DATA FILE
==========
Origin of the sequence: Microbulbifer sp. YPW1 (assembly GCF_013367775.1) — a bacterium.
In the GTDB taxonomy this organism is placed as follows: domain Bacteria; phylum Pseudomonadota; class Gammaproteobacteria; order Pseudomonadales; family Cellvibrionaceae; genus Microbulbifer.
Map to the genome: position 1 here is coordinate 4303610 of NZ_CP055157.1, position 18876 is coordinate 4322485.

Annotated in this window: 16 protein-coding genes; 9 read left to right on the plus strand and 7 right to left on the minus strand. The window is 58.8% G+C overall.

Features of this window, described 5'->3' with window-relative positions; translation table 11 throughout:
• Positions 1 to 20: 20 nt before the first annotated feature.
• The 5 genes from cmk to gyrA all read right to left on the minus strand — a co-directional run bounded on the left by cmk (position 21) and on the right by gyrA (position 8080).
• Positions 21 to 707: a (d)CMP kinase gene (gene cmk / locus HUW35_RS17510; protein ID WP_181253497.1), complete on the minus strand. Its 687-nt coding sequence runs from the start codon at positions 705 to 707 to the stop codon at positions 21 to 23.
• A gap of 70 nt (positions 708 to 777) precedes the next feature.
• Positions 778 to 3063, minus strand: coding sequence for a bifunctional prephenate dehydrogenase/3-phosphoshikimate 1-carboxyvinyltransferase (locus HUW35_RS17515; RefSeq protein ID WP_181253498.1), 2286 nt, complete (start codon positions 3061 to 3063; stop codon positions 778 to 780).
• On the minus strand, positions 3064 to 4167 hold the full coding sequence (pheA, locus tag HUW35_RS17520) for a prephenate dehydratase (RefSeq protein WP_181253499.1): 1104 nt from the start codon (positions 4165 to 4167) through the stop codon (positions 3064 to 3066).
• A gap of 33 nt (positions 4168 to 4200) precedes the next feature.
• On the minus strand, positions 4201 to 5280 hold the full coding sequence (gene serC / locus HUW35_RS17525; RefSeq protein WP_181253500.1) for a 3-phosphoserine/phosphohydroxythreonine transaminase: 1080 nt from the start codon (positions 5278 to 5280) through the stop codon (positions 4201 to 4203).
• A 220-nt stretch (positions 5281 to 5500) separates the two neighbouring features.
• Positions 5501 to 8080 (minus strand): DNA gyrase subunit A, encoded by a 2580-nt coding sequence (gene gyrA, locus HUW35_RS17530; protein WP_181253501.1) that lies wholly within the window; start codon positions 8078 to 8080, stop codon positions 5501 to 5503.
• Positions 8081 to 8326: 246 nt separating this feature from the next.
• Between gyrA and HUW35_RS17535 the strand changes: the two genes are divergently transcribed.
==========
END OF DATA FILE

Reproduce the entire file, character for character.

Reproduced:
Origin of the sequence: Microbulbifer sp. YPW1 (assembly GCF_013367775.1) — a bacterium.
In the GTDB taxonomy this organism is placed as follows: domain Bacteria; phylum Pseudomonadota; class Gammaproteobacteria; order Pseudomonadales; family Cellvibrionaceae; genus Microbulbifer.
Map to the genome: position 1 here is coordinate 4303610 of NZ_CP055157.1, position 18876 is coordinate 4322485.

Annotated in this window: 16 protein-coding genes; 9 read left to right on the plus strand and 7 right to left on the minus strand. The window is 58.8% G+C overall.

Features of this window, described 5'->3' with window-relative positions; translation table 11 throughout:
• Positions 1 to 20: 20 nt before the first annotated feature.
• The 5 genes from cmk to gyrA all read right to left on the minus strand — a co-directional run bounded on the left by cmk (position 21) and on the right by gyrA (position 8080).
• Positions 21 to 707: a (d)CMP kinase gene (gene cmk / locus HUW35_RS17510; protein ID WP_181253497.1), complete on the minus strand. Its 687-nt coding sequence runs from the start codon at positions 705 to 707 to the stop codon at positions 21 to 23.
• A gap of 70 nt (positions 708 to 777) precedes the next feature.
• Positions 778 to 3063, minus strand: coding sequence for a bifunctional prephenate dehydrogenase/3-phosphoshikimate 1-carboxyvinyltransferase (locus HUW35_RS17515; RefSeq protein ID WP_181253498.1), 2286 nt, complete (start codon positions 3061 to 3063; stop codon positions 778 to 780).
• On the minus strand, positions 3064 to 4167 hold the full coding sequence (pheA, locus tag HUW35_RS17520) for a prephenate dehydratase (RefSeq protein WP_181253499.1): 1104 nt from the start codon (positions 4165 to 4167) through the stop codon (positions 3064 to 3066).
• A gap of 33 nt (positions 4168 to 4200) precedes the next feature.
• On the minus strand, positions 4201 to 5280 hold the full coding sequence (gene serC / locus HUW35_RS17525; RefSeq protein WP_181253500.1) for a 3-phosphoserine/phosphohydroxythreonine transaminase: 1080 nt from the start codon (positions 5278 to 5280) through the stop codon (positions 4201 to 4203).
• A 220-nt stretch (positions 5281 to 5500) separates the two neighbouring features.
• Positions 5501 to 8080 (minus strand): DNA gyrase subunit A, encoded by a 2580-nt coding sequence (gene gyrA, locus HUW35_RS17530; protein WP_181253501.1) that lies wholly within the window; start codon positions 8078 to 8080, stop codon positions 5501 to 5503.
• Positions 8081 to 8326: 246 nt separating this feature from the next.
• Between gyrA and HUW35_RS17535 the strand changes: the two genes are divergently transcribed.